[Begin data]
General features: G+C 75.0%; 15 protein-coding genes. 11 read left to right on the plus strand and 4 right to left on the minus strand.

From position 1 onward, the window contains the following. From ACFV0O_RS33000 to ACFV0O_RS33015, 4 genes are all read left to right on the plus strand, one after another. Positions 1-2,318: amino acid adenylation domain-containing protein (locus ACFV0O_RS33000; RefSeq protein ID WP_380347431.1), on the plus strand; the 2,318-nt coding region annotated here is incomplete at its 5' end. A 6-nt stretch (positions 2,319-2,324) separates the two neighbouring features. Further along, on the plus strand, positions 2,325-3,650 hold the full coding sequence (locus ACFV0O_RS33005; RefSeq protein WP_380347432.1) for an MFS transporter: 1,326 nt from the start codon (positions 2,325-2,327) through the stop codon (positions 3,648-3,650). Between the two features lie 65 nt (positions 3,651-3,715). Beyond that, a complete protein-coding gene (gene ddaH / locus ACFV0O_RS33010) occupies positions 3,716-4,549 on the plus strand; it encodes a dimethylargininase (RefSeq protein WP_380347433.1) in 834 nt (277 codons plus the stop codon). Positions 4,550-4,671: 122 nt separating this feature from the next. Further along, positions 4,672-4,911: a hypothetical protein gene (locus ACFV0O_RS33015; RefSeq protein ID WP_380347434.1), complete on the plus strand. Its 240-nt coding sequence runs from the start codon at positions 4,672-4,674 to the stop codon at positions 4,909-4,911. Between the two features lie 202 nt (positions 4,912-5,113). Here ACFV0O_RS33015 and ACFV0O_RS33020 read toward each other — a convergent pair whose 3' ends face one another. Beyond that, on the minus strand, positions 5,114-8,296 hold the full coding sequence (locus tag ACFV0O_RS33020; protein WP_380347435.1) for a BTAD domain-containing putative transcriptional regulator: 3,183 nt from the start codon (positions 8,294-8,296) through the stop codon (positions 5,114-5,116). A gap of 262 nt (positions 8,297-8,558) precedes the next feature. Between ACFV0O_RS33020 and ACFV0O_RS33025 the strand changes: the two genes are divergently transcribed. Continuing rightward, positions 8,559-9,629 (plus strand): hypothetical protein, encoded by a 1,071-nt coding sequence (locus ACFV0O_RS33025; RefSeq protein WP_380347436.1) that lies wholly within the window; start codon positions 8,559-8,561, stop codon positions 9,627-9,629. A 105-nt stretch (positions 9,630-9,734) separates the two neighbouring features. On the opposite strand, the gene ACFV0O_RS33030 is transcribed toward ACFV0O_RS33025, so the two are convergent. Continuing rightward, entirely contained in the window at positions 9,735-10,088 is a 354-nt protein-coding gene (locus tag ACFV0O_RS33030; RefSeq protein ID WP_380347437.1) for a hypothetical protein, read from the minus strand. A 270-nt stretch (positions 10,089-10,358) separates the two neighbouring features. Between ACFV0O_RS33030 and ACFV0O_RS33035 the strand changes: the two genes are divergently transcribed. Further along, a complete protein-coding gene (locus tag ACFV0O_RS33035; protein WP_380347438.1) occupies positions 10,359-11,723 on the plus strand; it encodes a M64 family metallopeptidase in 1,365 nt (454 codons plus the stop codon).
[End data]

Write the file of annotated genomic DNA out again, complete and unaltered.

General features: G+C 75.0%; 15 protein-coding genes. 11 read left to right on the plus strand and 4 right to left on the minus strand.

From position 1 onward, the window contains the following. From ACFV0O_RS33000 to ACFV0O_RS33015, 4 genes are all read left to right on the plus strand, one after another. Positions 1-2,318: amino acid adenylation domain-containing protein (locus ACFV0O_RS33000; RefSeq protein ID WP_380347431.1), on the plus strand; the 2,318-nt coding region annotated here is incomplete at its 5' end. A 6-nt stretch (positions 2,319-2,324) separates the two neighbouring features. Further along, on the plus strand, positions 2,325-3,650 hold the full coding sequence (locus ACFV0O_RS33005; RefSeq protein WP_380347432.1) for an MFS transporter: 1,326 nt from the start codon (positions 2,325-2,327) through the stop codon (positions 3,648-3,650). Between the two features lie 65 nt (positions 3,651-3,715). Beyond that, a complete protein-coding gene (gene ddaH / locus ACFV0O_RS33010) occupies positions 3,716-4,549 on the plus strand; it encodes a dimethylargininase (RefSeq protein WP_380347433.1) in 834 nt (277 codons plus the stop codon). Positions 4,550-4,671: 122 nt separating this feature from the next. Further along, positions 4,672-4,911: a hypothetical protein gene (locus ACFV0O_RS33015; RefSeq protein ID WP_380347434.1), complete on the plus strand. Its 240-nt coding sequence runs from the start codon at positions 4,672-4,674 to the stop codon at positions 4,909-4,911. Between the two features lie 202 nt (positions 4,912-5,113). Here ACFV0O_RS33015 and ACFV0O_RS33020 read toward each other — a convergent pair whose 3' ends face one another. Beyond that, on the minus strand, positions 5,114-8,296 hold the full coding sequence (locus tag ACFV0O_RS33020; protein WP_380347435.1) for a BTAD domain-containing putative transcriptional regulator: 3,183 nt from the start codon (positions 8,294-8,296) through the stop codon (positions 5,114-5,116). A gap of 262 nt (positions 8,297-8,558) precedes the next feature. Between ACFV0O_RS33020 and ACFV0O_RS33025 the strand changes: the two genes are divergently transcribed. Continuing rightward, positions 8,559-9,629 (plus strand): hypothetical protein, encoded by a 1,071-nt coding sequence (locus ACFV0O_RS33025; RefSeq protein WP_380347436.1) that lies wholly within the window; start codon positions 8,559-8,561, stop codon positions 9,627-9,629. A 105-nt stretch (positions 9,630-9,734) separates the two neighbouring features. On the opposite strand, the gene ACFV0O_RS33030 is transcribed toward ACFV0O_RS33025, so the two are convergent. Continuing rightward, entirely contained in the window at positions 9,735-10,088 is a 354-nt protein-coding gene (locus tag ACFV0O_RS33030; RefSeq protein ID WP_380347437.1) for a hypothetical protein, read from the minus strand. A 270-nt stretch (positions 10,089-10,358) separates the two neighbouring features. Between ACFV0O_RS33030 and ACFV0O_RS33035 the strand changes: the two genes are divergently transcribed. Further along, a complete protein-coding gene (locus tag ACFV0O_RS33035; protein WP_380347438.1) occupies positions 10,359-11,723 on the plus strand; it encodes a M64 family metallopeptidase in 1,365 nt (454 codons plus the stop codon).